Rationale: “Our precedent, then, leads to the conclusion that a police officer may only use serious injurious force, like a taser, when an objectively reasonable officer would conclude that the circumstances present a risk of immediate danger that could be mitigated by the use of force. At bottom, ‘physical resistance’ is not synonymous with ‘risk of immediate danger.’” Note: The court left open “the possibility that taser use could be justified in some cases where an arrestee’s non-compliance could be described as non-violent. Such a situation would require the existence of facts from which an officer could reasonably conclude that the resistance presents some immediate danger despite its non-violent character.” But the court does provide examples of what might constitutes those facts.

Concerns: -“At bottom, ‘physical resistance’ is not synonymous with ‘risk of immediate danger.’”

NOTE: The decision actually promotes the notion that officers should go “hands on” with the mentally ill and other resisting subjects rather than utilize the TASER to overcome resistance and get the person in handcuffs.

NOTE: This proposition ignores that one of the TASER’s best attributes is the proven reduction of officer and suspect injuries by allowing control to be effected without officers having to go hands on.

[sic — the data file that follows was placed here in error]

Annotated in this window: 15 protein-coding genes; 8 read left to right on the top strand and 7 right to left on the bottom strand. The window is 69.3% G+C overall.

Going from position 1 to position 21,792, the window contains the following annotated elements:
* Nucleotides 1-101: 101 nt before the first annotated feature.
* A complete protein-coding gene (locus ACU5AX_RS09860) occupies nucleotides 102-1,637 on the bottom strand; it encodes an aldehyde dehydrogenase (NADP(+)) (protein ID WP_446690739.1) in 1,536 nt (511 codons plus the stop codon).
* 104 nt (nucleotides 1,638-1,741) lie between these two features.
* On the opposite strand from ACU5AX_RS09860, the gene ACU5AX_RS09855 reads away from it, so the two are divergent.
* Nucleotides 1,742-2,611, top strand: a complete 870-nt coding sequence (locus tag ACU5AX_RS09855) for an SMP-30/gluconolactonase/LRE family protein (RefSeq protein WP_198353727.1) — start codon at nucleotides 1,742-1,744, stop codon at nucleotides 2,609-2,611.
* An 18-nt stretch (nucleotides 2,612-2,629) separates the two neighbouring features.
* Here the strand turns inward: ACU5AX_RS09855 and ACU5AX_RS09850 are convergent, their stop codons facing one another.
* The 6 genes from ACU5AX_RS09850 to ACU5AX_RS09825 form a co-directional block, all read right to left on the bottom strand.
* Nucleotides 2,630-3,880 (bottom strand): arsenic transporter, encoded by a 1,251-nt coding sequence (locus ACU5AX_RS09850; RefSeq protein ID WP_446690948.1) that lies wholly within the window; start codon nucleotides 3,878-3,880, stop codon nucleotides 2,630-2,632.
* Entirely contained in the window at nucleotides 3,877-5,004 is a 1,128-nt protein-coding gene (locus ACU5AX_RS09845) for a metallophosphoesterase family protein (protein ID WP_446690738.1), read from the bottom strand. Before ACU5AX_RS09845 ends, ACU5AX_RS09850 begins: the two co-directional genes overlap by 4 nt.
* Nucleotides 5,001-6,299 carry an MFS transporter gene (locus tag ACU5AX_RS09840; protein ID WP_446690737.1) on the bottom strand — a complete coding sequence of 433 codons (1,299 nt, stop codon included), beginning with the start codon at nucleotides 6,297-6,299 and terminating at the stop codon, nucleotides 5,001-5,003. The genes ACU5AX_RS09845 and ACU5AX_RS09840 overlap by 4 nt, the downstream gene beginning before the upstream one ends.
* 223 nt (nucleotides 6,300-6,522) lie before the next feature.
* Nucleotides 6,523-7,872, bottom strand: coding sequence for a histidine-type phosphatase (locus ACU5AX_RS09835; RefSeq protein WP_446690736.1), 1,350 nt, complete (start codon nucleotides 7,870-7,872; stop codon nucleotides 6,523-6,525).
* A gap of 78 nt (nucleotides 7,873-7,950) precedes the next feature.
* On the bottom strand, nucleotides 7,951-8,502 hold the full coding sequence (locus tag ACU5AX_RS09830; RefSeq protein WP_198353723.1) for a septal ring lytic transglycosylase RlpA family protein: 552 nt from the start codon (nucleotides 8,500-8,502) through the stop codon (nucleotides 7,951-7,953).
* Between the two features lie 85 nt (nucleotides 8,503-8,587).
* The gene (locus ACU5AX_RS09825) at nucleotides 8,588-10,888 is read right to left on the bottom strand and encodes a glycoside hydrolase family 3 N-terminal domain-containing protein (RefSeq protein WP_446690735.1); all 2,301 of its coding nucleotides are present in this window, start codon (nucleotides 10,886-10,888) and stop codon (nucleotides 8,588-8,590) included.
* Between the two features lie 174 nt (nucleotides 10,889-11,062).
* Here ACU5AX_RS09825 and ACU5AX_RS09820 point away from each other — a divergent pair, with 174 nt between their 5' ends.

NOTE: The decision does not discuss the proper use of other pain compliance devices or techniques.

– “The use of force that may be justified by” the government’s interest in seizing a mentally ill person, therefore, “differs both in degree and in kind from the use of force that would be justified against a person who has committed a crime or who poses a threat to the community,” and “[m]ental illness, of course, describes a broad spectrum of conditions and does not dictate the same police response in all situations.”

NOTE: The court does not tell us what force is reasonable, only that the TASER without risk of immediate danger is unreasonable. The court implicitly places a burden of analyzing the person’s degree and type of mental illness on the officer to diagnose.

– “Noncompliance with lawful orders justifies some use of force, but the level of justified force varies based on the risks posed by the resistance.”

NOTE: The court does not tell us what level of force is justified when subject is noncompliant with lawful orders, nor what those risk factors are.

Going forward: All future TASER use is now subject to the Fourth Circuit’s pronouncement that “Taser use is severe and injurious regardless of the mode to which the taser is set.” Although that statement is not factually true, today the Court said it, and thus it’s now controlling law.

How this decision might affect other applications of uses of force and pain compliance techniques is unclear.

Therefore, please pass this information along to your TASER/defensive tactics instructors for dissemination to the troops ASAP.

Written departmental policy on TASER use will also have to reflect this change in the law.

Have officers prepared to articulate why particular uses of force were necessary and proportionate to the resistance offered by the citizen.

Confer with your legal counsel.

This decision can be found at

NOTE: Special thanks to Scott MacLatchie of Womble Carlyle Sandridge & Rice, LLP for his assistance and input.